Regional funding for projects in coal-mining areas

Germany’s coal-mining regions can already draw on support from the Federation and the Länder. This support takes the form of innovation programmes and funding from the European Structural Funds. As most of the lignite-mining regions in Germany are also classed as being structurally weak, they are also entitled to receiving funding under the Joint Federal/Länder Task for the Improvement of Regional Economic Structures (GRW). This scheme provides support for commercial investments and investments in local commerce-related infrastructure, and has also been used to fund projects that promote cross-border and cross-district work structures in lignite-mining regions.

Rebuilding Eastern Germany (Aufbau Ost)

Economic development within the New Länder

Since German reunification, the New Länder have made major headway towards building a competitive economy. Much has already been achieved, particular in the industrial and logistics sectors.

These results are extremely important in order for economic development in the New Länder to become self-sustaining in the future. One particular challenge that remains is unemployment, which is still much higher in the New Länder compared to the Old Länder. Furthermore, the New Länder need to attract competitive companies in order to diversity their economies.

Major policy objectives in this work include the task of promoting research and education to allow for better education about the dictatorship of the Socialist Union Party (SED), creating living conditions that are equally high across the whole of Germany, and finding ways of securing funding for the ‘Aufbau Ost’ (the rebuilding of eastern Germany). Demographic change and a loss of financial scope for public-sector budgets in Eastern Germany are key challenges that need to be addressed in the coming years.

Since reunification, the Federation has been supporting the New Länder (including Berlin) in their efforts to pay off extra costs that have accrued as a result of the division of Germany and to close the infrastructure gap that exists between Eastern and Western Germany. The current fiscal equalisation system between the Federation and Länder, including the so-called Solidarity Pact II, will however expire in 2019, meaning that the new rules from 2020 are an important issue.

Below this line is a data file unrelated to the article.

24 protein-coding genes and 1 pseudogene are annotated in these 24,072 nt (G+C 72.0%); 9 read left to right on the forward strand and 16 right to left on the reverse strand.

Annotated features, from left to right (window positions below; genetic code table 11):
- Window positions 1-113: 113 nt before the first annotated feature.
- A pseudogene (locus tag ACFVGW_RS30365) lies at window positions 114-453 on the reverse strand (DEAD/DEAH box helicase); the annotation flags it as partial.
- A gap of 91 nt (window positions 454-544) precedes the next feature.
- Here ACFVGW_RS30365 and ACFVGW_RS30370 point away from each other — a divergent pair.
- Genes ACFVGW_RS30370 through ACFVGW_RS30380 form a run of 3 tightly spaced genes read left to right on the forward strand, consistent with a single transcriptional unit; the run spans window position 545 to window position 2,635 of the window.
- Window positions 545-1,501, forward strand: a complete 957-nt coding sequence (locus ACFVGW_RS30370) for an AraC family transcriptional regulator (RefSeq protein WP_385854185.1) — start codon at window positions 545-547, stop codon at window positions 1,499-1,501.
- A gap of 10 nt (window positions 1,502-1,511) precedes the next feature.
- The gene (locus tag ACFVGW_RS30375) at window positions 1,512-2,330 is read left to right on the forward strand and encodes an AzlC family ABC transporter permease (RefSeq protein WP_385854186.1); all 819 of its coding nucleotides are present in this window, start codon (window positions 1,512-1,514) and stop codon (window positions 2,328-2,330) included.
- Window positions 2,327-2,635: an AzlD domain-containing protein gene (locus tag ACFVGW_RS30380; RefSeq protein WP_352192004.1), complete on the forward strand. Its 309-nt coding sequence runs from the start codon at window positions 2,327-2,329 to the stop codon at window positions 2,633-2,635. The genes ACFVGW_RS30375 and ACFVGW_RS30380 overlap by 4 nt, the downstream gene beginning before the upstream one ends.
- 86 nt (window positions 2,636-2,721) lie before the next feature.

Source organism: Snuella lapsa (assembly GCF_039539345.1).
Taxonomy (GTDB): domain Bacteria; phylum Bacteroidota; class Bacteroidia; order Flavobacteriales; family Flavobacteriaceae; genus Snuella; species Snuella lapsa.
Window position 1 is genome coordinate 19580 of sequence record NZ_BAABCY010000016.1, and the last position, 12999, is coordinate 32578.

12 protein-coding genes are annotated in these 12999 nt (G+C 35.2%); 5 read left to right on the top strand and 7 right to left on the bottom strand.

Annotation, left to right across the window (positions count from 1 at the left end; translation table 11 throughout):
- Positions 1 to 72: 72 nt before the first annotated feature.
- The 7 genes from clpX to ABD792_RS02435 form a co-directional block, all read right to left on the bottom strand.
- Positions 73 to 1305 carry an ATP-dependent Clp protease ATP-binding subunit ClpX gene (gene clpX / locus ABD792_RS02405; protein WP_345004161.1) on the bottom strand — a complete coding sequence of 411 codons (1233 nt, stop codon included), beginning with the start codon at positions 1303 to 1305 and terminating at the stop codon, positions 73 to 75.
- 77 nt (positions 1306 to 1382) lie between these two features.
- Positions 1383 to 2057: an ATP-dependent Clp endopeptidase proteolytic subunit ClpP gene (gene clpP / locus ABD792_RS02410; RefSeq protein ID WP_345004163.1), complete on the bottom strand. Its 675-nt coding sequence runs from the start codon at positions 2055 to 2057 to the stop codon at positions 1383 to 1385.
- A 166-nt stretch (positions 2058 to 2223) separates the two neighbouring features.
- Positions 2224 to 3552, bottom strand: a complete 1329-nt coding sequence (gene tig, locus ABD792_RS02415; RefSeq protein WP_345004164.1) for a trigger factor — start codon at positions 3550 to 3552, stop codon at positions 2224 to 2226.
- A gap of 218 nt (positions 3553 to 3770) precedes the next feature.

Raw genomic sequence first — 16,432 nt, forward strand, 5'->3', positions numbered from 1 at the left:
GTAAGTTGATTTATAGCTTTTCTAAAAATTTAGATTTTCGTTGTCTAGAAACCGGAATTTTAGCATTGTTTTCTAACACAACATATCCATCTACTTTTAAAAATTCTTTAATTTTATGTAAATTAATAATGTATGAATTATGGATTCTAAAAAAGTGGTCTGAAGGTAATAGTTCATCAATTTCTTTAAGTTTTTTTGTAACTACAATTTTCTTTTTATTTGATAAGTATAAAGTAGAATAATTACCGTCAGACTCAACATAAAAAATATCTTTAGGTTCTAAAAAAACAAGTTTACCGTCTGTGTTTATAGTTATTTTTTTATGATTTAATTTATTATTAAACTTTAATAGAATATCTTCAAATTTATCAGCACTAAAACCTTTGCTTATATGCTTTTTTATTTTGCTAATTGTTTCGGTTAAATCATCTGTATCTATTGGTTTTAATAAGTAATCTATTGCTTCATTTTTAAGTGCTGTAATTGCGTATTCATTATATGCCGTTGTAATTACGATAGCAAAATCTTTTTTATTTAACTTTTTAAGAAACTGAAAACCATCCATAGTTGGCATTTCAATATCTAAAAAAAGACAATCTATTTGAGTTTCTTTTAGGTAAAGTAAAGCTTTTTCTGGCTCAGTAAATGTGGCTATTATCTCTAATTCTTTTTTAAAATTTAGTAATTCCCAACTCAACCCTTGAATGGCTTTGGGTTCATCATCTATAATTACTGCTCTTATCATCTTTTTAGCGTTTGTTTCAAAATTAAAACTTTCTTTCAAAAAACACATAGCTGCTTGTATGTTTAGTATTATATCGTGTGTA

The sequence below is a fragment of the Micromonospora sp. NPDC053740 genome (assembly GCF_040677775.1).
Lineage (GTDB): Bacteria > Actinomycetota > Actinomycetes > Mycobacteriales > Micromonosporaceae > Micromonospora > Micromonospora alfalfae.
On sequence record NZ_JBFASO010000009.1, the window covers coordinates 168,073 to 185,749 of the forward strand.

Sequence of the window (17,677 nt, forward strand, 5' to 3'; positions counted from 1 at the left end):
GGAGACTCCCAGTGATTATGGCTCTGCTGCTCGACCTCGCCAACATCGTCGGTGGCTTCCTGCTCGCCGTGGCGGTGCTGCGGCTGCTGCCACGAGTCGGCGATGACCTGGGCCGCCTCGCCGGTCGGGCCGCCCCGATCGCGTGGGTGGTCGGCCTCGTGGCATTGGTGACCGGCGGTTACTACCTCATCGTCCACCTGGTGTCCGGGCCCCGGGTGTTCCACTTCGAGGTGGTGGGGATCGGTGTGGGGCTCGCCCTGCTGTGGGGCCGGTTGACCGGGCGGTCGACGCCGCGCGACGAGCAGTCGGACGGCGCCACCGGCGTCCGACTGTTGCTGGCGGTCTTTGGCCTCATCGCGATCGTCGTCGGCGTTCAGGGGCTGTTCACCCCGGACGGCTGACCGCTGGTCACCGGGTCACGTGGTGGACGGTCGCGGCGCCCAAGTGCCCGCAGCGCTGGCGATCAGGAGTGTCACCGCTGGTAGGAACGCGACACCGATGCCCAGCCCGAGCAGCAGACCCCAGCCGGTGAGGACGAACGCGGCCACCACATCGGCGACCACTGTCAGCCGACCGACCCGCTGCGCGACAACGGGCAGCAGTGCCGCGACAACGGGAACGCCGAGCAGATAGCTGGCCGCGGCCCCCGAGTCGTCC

2017 Annual Report on the Status of German Unity

The Annual Report of the Federal Government on the Status of German Unity (PDF: 8MB, in German) shows that Germany has been developing well over the past few years. The eastern German regions have also benefited from this. The number of people in work has grown, as have average incomes. Unemployment has fallen. Also, today's share of industrial output in terms of the GDP of the New Länder is higher than the comparative figure for the European Union. Subjective life satisfaction in both eastern and western Germany is at its highest average since reunification. Over the last ten years, in particular, life satisfaction in eastern Germany has increased a great deal, almost catching up with the higher level of satisfaction in western Germany.

Between individual German regions, however, there are still considerable differences when it comes to economic strength. It is true that some eastern German regions have succeeded in building stronger economies than some western German regions. Overall, however, per-capita GDP in eastern Germany was still as low as 73.2% of the level posted by the western German regions in 2016. This is mainly due to piecemeal economic structures in eastern Germany where only a small number of large corporations are headquartered, resulting in comparatively low levels of innovation. The relevant economic weaknesses are further compounded by adverse demographic change in the many rural areas of eastern Germany, which leaves them held back in their economic development and causes issues with essential public services and utilities.

Construction of track rails symbolizes Investment Strategy; Source: Getty Images/Thomas Trutschel

© Getty Images/Thomas Trutschel

European Regional Policy

A structural policy for Europe

Regional policy is one the European agenda as well: Social, economic and territorial cohesion within the Union is a central objective in EU policy. Around a third of the EU budget is used to level out differences in development between the various countries and regions. Under its Regional and Structural Policy, the EU promotes growth and employment in regions that are lagging behind in terms of development. Funding is allocated via the two structural funds of the EU: the European Regional Development Fund (ERDF) and the European Social Fund (ESF).

Both the ESF and the ERDF operate according to the co-financing principle: whenever a project is to receive funding from the structural funds, the member state in question must also provide funding from its own budget. Also, EU regional funding is always granted in addition to funding provided by the member states themselves (so-called principle of additionality). It is never allowed to replace national funding (so-called principle of additionality).

Supporting sustainable growth in Europe

The EU’s structural policy is very much guided by the objectives of the Europe 2020 Strategy, which sets out a framework for the funding that is needed for Europe to be able to reach its strategic objectives of ensuring smart, sustainable and inclusive growth. Coordination of EU Structural Policy and of matters relating to the European Regional Development Fund (ERDF) in Germany falls within the remit of the Federal Ministry for Economic Affairs and Energy.

For further information about the European investment and structural funds, please click here.

Construction of a building symbolises regional policy; Source: mauritius images / Maximilian Weinzierl / Alamy